I'm doing a lot of DNA barcoding. Olliver does high-altitude microbial sampling. There was also an estrogen/yeast sensor for monitoring water in the NY area. Someone is working on bacteria that work fractal patterns called V. vortex.. this artist wants to do DNA portraits, does PCR on parts of the genome for SNPs that make physical characteristics.. and wants to do portraits without ever seeing them. And there's this guy working on moss, can't remember his name. Another person doing art/tech, he took NIH 3T3 cells. Claudy Nickelson from MIT, he's on our board and biosafety board, it's fine to do mouse and bovine cells. He transformed them to change colors as they go through the cell cycle. We have an iGEM team trying to do a bacterial cellulose project.

So, you can see the sort of projects that we're doing and our capabilities. That's a plant in Alaska that I barcoded, that's a stuff on the roof for Olliver's microbial sampling project. And if the movie would play, those cells would be running around. They were timelapse photos.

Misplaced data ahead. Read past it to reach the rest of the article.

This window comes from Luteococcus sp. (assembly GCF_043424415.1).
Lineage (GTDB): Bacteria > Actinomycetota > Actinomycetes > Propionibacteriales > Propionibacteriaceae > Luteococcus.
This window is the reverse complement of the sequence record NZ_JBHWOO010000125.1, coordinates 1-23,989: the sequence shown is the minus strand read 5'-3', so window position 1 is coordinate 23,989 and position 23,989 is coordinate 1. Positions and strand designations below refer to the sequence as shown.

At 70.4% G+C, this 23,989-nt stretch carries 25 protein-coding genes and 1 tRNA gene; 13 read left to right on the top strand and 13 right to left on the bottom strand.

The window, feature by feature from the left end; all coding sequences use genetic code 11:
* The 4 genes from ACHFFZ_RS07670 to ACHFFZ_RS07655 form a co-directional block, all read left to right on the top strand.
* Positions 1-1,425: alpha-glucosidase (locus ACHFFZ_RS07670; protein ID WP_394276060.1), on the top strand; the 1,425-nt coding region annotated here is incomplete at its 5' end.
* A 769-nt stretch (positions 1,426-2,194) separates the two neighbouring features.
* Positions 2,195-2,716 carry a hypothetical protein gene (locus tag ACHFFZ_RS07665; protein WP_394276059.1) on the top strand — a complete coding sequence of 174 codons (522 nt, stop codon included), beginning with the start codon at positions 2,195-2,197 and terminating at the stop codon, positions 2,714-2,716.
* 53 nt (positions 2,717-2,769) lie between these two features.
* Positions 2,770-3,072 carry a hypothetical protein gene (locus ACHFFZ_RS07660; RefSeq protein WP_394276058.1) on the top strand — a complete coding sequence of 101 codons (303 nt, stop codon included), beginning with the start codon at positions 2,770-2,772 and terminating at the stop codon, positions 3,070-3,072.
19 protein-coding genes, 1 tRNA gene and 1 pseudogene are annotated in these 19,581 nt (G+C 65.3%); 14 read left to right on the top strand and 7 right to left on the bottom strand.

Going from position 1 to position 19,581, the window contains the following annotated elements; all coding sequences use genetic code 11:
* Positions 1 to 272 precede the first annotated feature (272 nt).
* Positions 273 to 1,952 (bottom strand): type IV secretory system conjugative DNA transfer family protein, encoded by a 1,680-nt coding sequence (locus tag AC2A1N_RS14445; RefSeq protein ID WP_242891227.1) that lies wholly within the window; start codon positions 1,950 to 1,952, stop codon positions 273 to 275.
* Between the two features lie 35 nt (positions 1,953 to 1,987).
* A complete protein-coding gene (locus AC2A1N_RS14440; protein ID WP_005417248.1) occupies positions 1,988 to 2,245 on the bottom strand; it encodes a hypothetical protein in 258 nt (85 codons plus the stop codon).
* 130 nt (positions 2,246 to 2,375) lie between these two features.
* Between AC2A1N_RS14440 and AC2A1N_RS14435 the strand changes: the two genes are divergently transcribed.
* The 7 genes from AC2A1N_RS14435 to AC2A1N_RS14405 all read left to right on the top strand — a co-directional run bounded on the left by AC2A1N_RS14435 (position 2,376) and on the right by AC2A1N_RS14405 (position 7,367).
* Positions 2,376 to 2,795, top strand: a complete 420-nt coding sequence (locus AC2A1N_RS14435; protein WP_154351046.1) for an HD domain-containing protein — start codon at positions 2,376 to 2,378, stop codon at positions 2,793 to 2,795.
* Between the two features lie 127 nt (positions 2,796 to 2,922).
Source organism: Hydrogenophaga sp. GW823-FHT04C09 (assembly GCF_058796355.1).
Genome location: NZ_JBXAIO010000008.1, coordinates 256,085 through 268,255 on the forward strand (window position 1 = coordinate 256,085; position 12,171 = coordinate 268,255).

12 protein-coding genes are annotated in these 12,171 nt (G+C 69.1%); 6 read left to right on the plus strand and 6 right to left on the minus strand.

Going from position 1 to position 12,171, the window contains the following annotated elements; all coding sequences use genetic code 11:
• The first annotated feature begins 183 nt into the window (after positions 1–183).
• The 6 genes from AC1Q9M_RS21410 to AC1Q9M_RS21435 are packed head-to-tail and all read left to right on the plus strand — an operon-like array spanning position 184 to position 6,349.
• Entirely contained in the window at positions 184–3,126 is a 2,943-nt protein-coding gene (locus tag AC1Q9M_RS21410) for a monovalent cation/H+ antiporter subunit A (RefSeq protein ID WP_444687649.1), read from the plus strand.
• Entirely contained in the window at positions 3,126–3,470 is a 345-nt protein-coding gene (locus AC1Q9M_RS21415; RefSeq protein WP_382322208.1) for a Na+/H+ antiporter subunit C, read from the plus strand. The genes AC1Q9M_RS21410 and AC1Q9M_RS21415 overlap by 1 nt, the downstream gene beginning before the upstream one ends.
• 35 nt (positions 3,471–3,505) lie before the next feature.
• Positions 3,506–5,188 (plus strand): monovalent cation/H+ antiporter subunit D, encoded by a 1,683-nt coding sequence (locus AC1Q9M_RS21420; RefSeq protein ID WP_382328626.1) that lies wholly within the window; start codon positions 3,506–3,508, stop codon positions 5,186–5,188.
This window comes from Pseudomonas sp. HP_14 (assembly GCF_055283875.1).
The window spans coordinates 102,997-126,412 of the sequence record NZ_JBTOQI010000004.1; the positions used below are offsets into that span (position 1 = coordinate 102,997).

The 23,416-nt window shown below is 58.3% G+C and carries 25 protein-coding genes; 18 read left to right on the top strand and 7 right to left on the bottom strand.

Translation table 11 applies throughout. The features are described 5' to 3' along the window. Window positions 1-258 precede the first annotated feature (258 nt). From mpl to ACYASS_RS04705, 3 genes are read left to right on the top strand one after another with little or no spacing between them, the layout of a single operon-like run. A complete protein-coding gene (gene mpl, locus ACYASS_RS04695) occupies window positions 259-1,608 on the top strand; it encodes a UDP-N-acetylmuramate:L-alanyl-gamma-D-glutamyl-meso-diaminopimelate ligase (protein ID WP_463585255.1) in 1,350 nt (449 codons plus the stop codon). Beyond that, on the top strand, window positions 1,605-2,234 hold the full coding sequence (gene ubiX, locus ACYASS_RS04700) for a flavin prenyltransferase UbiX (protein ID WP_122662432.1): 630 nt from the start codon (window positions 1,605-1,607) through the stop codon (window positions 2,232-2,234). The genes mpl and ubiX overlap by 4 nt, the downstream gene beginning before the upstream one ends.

We have a bunch of student programs. Last year we had an igem team, and we're doing another this year. This is through local universities. No local unversities wants an igem team. We've tried to get people interested, and last year we dragged some Columbia studnets together, but the universities were kicking and screaming. NYU this year. Nobody is doing teams. So we're doing it at Genspace.

SynbioBridge was from high school students with Sun won Lim. They were trying to improve software for synthetic biology. And student internships sorta on an adhoc basis. The barcoding project was cool because the Sloan Foundation funded this huge project, and the students would get all the reagents for free, and they could come to the centers to do the work. So we had about half a dozen teens coming in and barcoding stuff, it lasted a few months. It was really cool to see the president of Cold Spring Harbor Labs saying Genspace, because CSHL was administering the project for the Sloan Foundation.

We want to steal the bioluminesence idea from the people who are doing it. And BioCurious is welcome to steal our classes too. We do the same things with pcr machines. DNA storytelling was a cool class. That was something that Dan ran where they looked at scifi's ability to predict the future, then looked at what they are saying about biotech and what they may predict.